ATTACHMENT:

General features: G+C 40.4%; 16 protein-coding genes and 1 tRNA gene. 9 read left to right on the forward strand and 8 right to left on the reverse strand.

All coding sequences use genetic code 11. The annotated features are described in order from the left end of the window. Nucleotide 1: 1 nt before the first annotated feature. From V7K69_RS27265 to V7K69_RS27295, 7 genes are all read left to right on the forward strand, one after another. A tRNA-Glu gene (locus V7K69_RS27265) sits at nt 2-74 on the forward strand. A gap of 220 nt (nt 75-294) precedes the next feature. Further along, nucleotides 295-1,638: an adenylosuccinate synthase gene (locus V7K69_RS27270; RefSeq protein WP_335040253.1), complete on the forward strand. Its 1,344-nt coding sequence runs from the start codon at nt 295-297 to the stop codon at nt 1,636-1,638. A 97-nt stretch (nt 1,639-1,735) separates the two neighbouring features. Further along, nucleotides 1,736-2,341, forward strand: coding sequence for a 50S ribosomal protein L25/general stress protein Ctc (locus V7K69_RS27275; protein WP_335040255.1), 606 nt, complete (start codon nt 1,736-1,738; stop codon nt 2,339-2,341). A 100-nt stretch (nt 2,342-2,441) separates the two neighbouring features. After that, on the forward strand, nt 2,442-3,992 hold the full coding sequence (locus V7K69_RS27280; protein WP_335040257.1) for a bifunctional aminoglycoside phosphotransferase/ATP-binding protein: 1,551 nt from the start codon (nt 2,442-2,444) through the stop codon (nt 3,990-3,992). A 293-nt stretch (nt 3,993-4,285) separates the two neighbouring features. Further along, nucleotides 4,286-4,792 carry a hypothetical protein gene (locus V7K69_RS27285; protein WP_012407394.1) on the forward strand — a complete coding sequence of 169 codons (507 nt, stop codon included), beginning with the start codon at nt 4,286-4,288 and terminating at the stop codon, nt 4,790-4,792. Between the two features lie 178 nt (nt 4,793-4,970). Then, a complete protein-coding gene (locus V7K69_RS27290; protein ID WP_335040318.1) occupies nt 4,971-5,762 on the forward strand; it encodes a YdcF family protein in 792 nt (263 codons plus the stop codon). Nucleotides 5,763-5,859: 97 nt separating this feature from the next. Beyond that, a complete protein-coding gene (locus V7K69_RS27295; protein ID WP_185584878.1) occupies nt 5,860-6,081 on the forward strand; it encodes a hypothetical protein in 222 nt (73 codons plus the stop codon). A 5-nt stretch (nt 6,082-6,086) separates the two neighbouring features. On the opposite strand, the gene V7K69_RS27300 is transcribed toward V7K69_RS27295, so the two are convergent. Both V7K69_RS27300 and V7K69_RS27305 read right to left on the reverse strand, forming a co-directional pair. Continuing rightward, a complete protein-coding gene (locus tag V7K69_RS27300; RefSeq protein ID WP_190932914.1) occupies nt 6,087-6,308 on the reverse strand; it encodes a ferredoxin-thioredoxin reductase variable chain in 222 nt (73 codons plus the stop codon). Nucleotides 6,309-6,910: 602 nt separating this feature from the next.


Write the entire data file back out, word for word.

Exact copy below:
General features: G+C 40.4%; 16 protein-coding genes and 1 tRNA gene. 9 read left to right on the forward strand and 8 right to left on the reverse strand.

All coding sequences use genetic code 11. The annotated features are described in order from the left end of the window. Nucleotide 1: 1 nt before the first annotated feature. From V7K69_RS27265 to V7K69_RS27295, 7 genes are all read left to right on the forward strand, one after another. A tRNA-Glu gene (locus V7K69_RS27265) sits at nt 2-74 on the forward strand. A gap of 220 nt (nt 75-294) precedes the next feature. Further along, nucleotides 295-1,638: an adenylosuccinate synthase gene (locus V7K69_RS27270; RefSeq protein WP_335040253.1), complete on the forward strand. Its 1,344-nt coding sequence runs from the start codon at nt 295-297 to the stop codon at nt 1,636-1,638. A 97-nt stretch (nt 1,639-1,735) separates the two neighbouring features. Further along, nucleotides 1,736-2,341, forward strand: coding sequence for a 50S ribosomal protein L25/general stress protein Ctc (locus V7K69_RS27275; protein WP_335040255.1), 606 nt, complete (start codon nt 1,736-1,738; stop codon nt 2,339-2,341). A 100-nt stretch (nt 2,342-2,441) separates the two neighbouring features. After that, on the forward strand, nt 2,442-3,992 hold the full coding sequence (locus V7K69_RS27280; protein WP_335040257.1) for a bifunctional aminoglycoside phosphotransferase/ATP-binding protein: 1,551 nt from the start codon (nt 2,442-2,444) through the stop codon (nt 3,990-3,992). A 293-nt stretch (nt 3,993-4,285) separates the two neighbouring features. Further along, nucleotides 4,286-4,792 carry a hypothetical protein gene (locus V7K69_RS27285; protein WP_012407394.1) on the forward strand — a complete coding sequence of 169 codons (507 nt, stop codon included), beginning with the start codon at nt 4,286-4,288 and terminating at the stop codon, nt 4,790-4,792. Between the two features lie 178 nt (nt 4,793-4,970). Then, a complete protein-coding gene (locus V7K69_RS27290; protein ID WP_335040318.1) occupies nt 4,971-5,762 on the forward strand; it encodes a YdcF family protein in 792 nt (263 codons plus the stop codon). Nucleotides 5,763-5,859: 97 nt separating this feature from the next. Beyond that, a complete protein-coding gene (locus V7K69_RS27295; protein ID WP_185584878.1) occupies nt 5,860-6,081 on the forward strand; it encodes a hypothetical protein in 222 nt (73 codons plus the stop codon). A 5-nt stretch (nt 6,082-6,086) separates the two neighbouring features. On the opposite strand, the gene V7K69_RS27300 is transcribed toward V7K69_RS27295, so the two are convergent. Both V7K69_RS27300 and V7K69_RS27305 read right to left on the reverse strand, forming a co-directional pair. Continuing rightward, a complete protein-coding gene (locus tag V7K69_RS27300; RefSeq protein ID WP_190932914.1) occupies nt 6,087-6,308 on the reverse strand; it encodes a ferredoxin-thioredoxin reductase variable chain in 222 nt (73 codons plus the stop codon). Nucleotides 6,309-6,910: 602 nt separating this feature from the next.